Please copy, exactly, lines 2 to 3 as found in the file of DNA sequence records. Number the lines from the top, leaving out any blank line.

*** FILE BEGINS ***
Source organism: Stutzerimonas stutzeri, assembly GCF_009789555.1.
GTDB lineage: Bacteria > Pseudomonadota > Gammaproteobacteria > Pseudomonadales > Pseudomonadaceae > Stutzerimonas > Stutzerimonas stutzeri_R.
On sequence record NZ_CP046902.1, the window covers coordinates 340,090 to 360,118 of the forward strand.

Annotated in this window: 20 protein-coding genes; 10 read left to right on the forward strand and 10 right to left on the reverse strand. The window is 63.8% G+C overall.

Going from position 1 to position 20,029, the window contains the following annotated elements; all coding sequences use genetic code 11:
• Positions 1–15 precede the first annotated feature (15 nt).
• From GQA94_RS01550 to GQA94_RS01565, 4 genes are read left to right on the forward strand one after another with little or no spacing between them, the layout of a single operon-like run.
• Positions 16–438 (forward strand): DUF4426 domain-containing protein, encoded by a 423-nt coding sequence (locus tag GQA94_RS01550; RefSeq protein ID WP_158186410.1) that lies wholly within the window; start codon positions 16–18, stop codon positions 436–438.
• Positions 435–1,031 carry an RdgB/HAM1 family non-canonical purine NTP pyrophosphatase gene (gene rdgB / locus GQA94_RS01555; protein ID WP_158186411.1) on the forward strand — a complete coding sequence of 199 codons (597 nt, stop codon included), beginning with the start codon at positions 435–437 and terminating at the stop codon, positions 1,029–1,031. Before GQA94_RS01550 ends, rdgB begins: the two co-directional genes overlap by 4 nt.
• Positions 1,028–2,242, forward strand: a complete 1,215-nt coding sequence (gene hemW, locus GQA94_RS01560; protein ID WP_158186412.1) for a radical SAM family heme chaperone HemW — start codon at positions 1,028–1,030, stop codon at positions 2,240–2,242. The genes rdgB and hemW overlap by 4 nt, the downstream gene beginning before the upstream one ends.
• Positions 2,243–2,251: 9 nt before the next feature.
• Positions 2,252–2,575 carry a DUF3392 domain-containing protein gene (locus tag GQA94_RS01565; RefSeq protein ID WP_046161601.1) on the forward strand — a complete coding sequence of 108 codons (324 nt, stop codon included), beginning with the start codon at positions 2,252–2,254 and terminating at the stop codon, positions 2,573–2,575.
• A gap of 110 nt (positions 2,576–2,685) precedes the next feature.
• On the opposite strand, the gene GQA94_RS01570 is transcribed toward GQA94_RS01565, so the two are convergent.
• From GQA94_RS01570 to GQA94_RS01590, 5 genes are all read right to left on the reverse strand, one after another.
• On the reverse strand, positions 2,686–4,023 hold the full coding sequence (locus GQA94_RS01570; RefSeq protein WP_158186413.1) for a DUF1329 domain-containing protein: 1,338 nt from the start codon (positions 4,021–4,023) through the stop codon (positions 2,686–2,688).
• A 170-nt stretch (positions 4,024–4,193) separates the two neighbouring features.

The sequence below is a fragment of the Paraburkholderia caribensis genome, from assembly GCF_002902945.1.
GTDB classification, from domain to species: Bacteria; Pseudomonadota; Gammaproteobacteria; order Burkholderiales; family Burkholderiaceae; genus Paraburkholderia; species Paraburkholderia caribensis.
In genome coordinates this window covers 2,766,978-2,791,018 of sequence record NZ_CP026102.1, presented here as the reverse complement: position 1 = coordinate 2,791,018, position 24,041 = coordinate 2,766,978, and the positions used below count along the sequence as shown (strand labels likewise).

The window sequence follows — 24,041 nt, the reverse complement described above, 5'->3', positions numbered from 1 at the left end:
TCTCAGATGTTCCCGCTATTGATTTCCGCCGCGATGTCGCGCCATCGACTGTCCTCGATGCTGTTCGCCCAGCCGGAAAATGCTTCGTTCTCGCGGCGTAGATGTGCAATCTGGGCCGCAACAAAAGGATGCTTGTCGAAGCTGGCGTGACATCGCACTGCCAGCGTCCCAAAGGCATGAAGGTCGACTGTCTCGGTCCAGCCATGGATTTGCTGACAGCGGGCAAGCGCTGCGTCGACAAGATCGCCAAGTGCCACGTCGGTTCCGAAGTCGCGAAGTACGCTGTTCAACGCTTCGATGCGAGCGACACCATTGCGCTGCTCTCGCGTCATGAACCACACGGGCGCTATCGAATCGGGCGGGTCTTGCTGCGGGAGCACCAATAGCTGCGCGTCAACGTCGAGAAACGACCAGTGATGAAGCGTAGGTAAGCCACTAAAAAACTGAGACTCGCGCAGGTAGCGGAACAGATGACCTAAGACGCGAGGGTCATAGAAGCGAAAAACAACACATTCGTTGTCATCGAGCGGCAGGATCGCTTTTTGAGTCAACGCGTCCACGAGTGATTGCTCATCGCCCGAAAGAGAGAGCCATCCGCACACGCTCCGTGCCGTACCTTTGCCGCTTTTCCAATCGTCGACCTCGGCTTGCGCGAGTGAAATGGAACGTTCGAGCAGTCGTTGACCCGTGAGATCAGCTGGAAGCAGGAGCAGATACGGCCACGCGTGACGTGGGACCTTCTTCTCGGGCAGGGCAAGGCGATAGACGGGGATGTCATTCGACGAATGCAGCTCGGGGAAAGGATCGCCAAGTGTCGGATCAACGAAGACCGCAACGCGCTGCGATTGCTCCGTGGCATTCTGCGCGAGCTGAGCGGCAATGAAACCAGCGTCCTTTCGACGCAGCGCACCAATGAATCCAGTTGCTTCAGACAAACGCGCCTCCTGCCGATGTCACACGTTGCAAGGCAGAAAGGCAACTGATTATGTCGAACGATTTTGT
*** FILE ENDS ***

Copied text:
GTDB lineage: Bacteria > Pseudomonadota > Gammaproteobacteria > Pseudomonadales > Pseudomonadaceae > Stutzerimonas > Stutzerimonas stutzeri_R.
On sequence record NZ_CP046902.1, the window covers coordinates 340,090 to 360,118 of the forward strand.